Sunday, May 17, 2009



We have known for a long time that 'turned-on' teams and organisations produce an order of magnitude more than apathetic or complaint groups. Now we have to factor in the importance of 'knowledge workers'. In corporate or business after business, there is a battle for talent. Growth and profit is constrained by the numbers of people with key skills and knowledge.

How can your company or organisation attract, motivate and retain more of these key people than your competitors?

Richard Ellsworth argues that "the historical battle between work as a source of drudgery and alienation and work as a creative, fulfilling experience continues today. It is within senior management's power to shape the outcome of conflict... Purpose performs two profoundly important, but often unrecognised, roles in this process. First it helps people transcend the boundery between the self and others... Second...loyalty is increased. Loyalty brings with it lower turnover, more stable relationships and the subordination of narrow self interest to the common interest. The firm's knowledge is less likely to walk out the door and kowledge creating networks remain intact. Trust is enhanced".

Another recent study by McKinsey suggest that a widely shared sense of purpose and values is associated with superior business performance. A study of 231 global businesses identified three distinct and complementary management practices - clear roles, an inspiring vision and an open and trusting culture - as essential to performance.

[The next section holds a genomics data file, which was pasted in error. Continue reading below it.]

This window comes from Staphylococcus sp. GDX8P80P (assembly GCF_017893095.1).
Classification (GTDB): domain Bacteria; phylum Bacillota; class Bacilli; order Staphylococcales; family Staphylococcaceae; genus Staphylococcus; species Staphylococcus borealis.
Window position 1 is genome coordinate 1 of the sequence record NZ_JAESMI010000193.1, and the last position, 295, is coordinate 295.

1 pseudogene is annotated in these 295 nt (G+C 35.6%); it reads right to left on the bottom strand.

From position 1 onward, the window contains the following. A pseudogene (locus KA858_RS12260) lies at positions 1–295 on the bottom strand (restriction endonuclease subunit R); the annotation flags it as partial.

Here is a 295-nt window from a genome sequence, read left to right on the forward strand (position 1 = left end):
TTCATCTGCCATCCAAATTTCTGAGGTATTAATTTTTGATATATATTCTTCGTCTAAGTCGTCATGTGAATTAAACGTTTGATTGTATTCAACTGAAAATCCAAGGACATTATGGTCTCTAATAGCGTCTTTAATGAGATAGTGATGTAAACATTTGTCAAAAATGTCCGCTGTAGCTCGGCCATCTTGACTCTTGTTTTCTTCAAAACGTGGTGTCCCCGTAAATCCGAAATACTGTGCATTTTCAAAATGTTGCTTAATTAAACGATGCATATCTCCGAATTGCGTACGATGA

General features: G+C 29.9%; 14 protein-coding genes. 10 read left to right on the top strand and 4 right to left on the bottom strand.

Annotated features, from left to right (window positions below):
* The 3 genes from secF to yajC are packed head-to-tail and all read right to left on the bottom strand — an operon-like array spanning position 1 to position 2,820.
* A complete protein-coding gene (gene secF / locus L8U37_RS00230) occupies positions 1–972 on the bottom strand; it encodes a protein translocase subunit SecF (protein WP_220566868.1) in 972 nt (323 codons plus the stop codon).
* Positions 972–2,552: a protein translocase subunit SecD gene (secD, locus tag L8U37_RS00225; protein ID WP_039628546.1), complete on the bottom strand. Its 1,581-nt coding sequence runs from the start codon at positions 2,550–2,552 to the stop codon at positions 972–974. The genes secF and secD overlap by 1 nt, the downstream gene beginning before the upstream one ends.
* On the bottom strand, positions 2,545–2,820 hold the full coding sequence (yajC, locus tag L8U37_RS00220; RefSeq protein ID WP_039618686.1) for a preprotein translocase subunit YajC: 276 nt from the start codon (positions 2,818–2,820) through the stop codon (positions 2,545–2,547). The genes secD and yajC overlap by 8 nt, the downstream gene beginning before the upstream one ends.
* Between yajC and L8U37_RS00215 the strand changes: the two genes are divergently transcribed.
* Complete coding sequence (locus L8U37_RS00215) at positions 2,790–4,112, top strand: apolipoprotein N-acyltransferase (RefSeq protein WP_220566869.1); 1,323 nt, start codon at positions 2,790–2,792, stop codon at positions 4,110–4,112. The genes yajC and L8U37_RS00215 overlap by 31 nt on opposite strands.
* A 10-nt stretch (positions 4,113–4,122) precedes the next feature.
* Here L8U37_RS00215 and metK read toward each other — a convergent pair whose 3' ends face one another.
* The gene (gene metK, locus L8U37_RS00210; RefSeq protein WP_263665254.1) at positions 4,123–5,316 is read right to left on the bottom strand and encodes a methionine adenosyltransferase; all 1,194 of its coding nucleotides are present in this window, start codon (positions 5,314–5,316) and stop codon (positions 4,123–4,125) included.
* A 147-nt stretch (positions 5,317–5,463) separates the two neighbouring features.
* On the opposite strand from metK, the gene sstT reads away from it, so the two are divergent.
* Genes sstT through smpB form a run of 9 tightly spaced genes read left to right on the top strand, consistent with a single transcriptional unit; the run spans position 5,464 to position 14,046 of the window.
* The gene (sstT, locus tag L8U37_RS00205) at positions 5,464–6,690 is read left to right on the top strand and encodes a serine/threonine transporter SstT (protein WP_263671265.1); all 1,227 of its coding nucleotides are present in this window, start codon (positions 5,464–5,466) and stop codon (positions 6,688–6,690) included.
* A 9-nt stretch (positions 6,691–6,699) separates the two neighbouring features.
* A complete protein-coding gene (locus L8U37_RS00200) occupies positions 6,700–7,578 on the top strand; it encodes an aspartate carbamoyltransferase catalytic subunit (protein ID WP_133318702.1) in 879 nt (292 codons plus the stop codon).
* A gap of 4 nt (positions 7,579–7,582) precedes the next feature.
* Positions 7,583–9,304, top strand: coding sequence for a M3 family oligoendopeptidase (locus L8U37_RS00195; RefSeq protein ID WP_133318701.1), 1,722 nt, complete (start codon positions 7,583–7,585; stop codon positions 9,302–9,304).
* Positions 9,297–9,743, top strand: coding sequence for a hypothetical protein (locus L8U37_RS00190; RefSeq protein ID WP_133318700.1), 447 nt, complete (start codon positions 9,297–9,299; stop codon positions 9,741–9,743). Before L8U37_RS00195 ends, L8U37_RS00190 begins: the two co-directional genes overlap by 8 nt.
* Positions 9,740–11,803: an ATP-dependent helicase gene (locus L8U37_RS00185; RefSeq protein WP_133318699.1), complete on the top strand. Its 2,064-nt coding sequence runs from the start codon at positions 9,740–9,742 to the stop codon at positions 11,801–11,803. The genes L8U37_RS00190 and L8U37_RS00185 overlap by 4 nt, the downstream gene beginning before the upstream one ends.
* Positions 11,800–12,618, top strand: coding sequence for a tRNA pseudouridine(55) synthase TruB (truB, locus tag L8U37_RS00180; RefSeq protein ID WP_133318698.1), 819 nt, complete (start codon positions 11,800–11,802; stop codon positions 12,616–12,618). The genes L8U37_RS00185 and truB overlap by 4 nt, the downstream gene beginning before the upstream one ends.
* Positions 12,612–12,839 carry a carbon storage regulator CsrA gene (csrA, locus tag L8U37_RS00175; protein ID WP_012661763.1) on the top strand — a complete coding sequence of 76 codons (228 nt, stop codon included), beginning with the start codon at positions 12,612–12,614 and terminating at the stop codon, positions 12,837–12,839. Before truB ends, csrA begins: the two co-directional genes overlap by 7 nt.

Each of these practices would benefit from a strong sense of purpose and values.

Another survey, co-soponsored by Crawford International, pointed to the impact of adaptive culture on financial growth. They found that investing in strengthening leadership and culture to improve adaptability can have a significant impact on long-term financial performance of a company.

The following data summaries the impact of adaptive culture for the upper and lower quartiles of companies participating in this study. This financial growth was measured from 1996 to 2004:

Net Income Growth

Adaptive Corporate Culture 989%

Non-Adaptive Corporate Culture -47%

Net Income Index Growth

Adaptive Corporate Culture 11.5

Non-Adaptive Corporate Culture 1.7

Stock Price Growth

Adaptive Corporate Culture 204%

Non-Adaptive Corporate Culture 70%


The McKinsey Quarterly 2006, Number 3, Managing your organisation by the evidence

Richard Ellsworth (2002), leading with purpose-The new Corporate Realities, Stanford Business Book

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